Reloading Tips Part One: Buying Brass in Bulk


Reloading Tips Part One: Buying Brass in Bulk

So you decided to reload in hopes of saving money for shooting. Fact is, most of time you don’t save money, because the ammo you load is cheaper than the ammo you buy, so you end up shooting more. This in itself is a great thing because we all need more trigger time. Point is, anything we can do to help reduce reloading costs is a big plus.

The first thing you will need after getting your press, dies, and trimmer will be bullets, powder, primers, and brass. Buy in BULK always! You get so much more for your money when you buy this way. I know many people may not have the funds at first to buy a box of 1000 bullets, 8 pounds of powder, and 1000 primers right after the cost of the equipment meaning the press, trimmer, dies, scale, calipers and maybe even a case and/or bullet feeder.

Let’s be honest here, a progressive press with all the trimmings is not cheap, at least one that will last you a lifetime. So if you have to save a little longer to get the consumables, please do so. There is nothing wrong with getting 100 primers, one pound of powder and your saved brass and a small box of 100 bullets just to get your feet wet and get everything set up. But you will see that buying this way will end up costing you more in the long run.

You can buy bullets in a box of 500, and primers are either in a package of 100 or a box of 1000. Powder you can get by the pound, 4-pound, and 8-pound containers. Brass, well here is the first hint — save your own and any friends’ you have that shoot but don’t reload, and pick up range brass, it’s free and usually good for a few reloads.

A couple of my un-cleaned range brass


Some of my brass waiting to be cleaned – All but the 380, its done by sonic cleaner, see how clean even on the inside! They look new!

You need a way to clean brass, and there are a few ways to do this. The cheapest and most common way is tumbling. It works and has worked for decades but it’s a little hassle also. You have dust to contend with that will also have lead and powder residue in it. Then you need a way of getting all the media out of the brass once it’s done.

My Hornady tumbler

They make a product called a media separator just for this. You load it up with your tumbled brass, and usually you will crank a handle to turn a basket, and the media will fall through the screen.

To get a really clean shiny look to the brass you can add to things in with the media. One is some sort of liquid metal polish; I use Flitz myself. Then you can also add cut-up Scotch-Brite pads. I cut mine into 1-inch squares and add maybe 20 to 30 of these in with the media. Between the media, Flitz, and pads, your brass will be very clean!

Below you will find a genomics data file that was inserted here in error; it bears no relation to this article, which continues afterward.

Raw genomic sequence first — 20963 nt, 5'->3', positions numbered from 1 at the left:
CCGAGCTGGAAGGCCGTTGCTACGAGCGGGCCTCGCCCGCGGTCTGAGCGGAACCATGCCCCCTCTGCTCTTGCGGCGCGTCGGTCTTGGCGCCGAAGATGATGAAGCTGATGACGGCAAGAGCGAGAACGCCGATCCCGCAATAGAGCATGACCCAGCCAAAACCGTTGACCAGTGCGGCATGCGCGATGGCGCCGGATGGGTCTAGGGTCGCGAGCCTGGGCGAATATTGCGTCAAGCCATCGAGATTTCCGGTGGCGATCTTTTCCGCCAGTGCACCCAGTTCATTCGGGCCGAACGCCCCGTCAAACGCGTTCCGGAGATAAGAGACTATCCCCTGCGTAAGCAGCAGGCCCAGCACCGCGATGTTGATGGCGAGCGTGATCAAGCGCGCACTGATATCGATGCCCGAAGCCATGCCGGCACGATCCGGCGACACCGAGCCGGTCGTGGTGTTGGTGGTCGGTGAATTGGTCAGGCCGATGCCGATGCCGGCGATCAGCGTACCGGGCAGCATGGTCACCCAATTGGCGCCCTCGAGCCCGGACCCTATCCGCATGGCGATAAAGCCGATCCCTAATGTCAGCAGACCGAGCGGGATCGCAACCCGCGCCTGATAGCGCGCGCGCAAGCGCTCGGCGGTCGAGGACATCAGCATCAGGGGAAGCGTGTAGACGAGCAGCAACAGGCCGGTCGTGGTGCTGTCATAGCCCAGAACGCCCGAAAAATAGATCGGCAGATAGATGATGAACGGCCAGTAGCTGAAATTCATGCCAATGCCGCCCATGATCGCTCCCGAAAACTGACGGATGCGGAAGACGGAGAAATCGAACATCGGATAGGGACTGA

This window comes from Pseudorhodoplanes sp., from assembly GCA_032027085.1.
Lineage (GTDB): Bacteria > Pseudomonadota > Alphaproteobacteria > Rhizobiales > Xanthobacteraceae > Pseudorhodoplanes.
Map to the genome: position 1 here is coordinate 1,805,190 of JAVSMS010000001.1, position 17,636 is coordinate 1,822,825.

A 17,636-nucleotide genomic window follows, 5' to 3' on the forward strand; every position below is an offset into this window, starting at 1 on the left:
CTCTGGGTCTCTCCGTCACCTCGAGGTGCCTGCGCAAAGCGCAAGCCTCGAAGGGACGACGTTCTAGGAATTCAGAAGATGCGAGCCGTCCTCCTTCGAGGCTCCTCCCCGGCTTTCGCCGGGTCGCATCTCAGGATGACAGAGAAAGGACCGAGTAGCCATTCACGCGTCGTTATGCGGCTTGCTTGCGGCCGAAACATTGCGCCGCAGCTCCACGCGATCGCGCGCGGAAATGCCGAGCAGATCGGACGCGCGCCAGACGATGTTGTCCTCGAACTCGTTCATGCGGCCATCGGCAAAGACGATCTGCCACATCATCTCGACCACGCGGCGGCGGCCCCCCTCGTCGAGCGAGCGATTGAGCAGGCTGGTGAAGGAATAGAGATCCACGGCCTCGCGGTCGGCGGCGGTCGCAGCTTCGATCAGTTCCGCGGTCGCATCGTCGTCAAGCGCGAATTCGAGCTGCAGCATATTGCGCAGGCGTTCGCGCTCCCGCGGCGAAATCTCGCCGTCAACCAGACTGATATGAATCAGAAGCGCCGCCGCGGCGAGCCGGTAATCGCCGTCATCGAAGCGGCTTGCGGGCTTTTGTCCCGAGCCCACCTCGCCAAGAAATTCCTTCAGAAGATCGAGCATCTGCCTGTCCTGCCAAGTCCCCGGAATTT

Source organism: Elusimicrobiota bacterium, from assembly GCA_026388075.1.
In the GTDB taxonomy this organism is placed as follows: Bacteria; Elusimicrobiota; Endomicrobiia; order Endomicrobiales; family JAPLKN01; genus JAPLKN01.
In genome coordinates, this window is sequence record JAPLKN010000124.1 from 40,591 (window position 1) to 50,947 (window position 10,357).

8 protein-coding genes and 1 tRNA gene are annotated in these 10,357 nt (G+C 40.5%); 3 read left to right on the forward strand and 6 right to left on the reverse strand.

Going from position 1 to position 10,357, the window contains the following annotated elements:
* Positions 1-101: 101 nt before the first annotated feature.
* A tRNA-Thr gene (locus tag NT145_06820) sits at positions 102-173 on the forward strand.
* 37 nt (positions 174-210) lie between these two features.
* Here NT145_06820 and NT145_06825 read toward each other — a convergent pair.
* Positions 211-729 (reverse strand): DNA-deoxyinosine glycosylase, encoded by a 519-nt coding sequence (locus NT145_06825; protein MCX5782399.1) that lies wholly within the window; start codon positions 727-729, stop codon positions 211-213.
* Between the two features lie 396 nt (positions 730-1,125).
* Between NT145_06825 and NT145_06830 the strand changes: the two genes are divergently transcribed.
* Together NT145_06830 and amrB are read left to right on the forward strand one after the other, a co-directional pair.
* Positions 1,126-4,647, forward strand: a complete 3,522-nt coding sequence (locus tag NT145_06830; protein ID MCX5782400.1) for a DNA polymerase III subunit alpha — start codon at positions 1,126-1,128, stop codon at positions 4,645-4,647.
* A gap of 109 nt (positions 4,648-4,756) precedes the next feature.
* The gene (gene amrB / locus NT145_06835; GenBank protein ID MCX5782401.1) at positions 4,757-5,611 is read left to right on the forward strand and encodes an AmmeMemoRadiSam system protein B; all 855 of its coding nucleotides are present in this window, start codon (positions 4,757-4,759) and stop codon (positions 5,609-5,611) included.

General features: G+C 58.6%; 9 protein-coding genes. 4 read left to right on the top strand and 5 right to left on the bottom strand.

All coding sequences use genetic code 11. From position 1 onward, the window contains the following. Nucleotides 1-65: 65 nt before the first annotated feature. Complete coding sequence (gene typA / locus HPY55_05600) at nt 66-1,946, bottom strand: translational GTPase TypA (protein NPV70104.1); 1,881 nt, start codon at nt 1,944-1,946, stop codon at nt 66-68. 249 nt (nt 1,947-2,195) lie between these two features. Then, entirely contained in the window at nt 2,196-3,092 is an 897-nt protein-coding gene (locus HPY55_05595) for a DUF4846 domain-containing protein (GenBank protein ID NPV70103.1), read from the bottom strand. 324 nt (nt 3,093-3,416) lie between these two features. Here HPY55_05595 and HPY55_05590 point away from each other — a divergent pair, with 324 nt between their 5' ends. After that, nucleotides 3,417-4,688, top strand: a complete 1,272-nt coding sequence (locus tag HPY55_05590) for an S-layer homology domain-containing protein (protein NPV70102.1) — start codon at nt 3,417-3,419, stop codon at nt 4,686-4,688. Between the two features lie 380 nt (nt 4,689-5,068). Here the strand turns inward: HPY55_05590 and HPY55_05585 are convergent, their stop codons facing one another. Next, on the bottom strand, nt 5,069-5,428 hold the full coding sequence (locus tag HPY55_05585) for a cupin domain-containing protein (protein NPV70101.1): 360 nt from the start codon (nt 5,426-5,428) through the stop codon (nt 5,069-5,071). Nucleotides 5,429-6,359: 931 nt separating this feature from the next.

Stock Photo Dillon brand

Another way is “wet tumbling” using stainless-steel pins in a sealed tumbler with some sort of additive in the water. You let it tumble for a couple hours and they come out looking like new. Sometimes if you have removed the primers before cleaning, the little cleaning pins will get caught in the flash hole. So be careful and watch for that. Wet tumblers cost more than the vibrating tumblers talked about above.


This is the same model a friend on mine, Bob has in his reloading room, he loves it.

Then there is my personal favorite, “Sonic Cleaning.” You have water and brass cleaner in a system that will “sonic clean,” meaning very small, fast ripples (for lack of a better word) that will clean everything inside and out. There are no steel pins nor dust to worry about. My sonic cleaner is a Hornady 2Ltr with a timer and heater. I set it for 170-degree water and clean shells for 60 minutes. The brass comes out like new.

My Hornady sonic cleaner, 6 years old and has cleaned THOUSANDS of rounds!
The green Hornady brass cleaner added to water
Sonic cleaned 45acp brass from 5 years ago and still look like new!

For both wet tumbling and the sonic cleaning you will need to dry the brass before you store it or load it. Some people spread the brass on cookie sheets and stick them in the oven for “X” amount of time. In the summer, some leave them outside in the sun. I take mine, open a big towel, put the brass in the middle of the towel and fold it over, then twist the ends of the towel. At this point I take the towel one end in each hand and hold the towel so it is straight and tight “horizontal,” then move my arms left and right over and over at a fast pace for about a minute.

That gets the most water out. Then all I do is tilt the towel up on one end and let the brass fall down a little to a dry spot of the cloth. Then grab the towel so the brass stays in the dry spot and repeat the shaking back and forth for about 3 minutes and the brass is dry.

This is part one of a multi-part article on reloading and tips that will help you save money, so look for more parts coming your way!

Avatar Author ID 170 - 964821143

Started as a firearms instructor in 1986, sponsored pro shooter, teaches CC classes, advanced pistol and shotgun tactics, teaches reloading classes, does seminars, radio shows and in-store promotions for the sponsors. But more important is I spend as much time as possible with my family, life is just too short!

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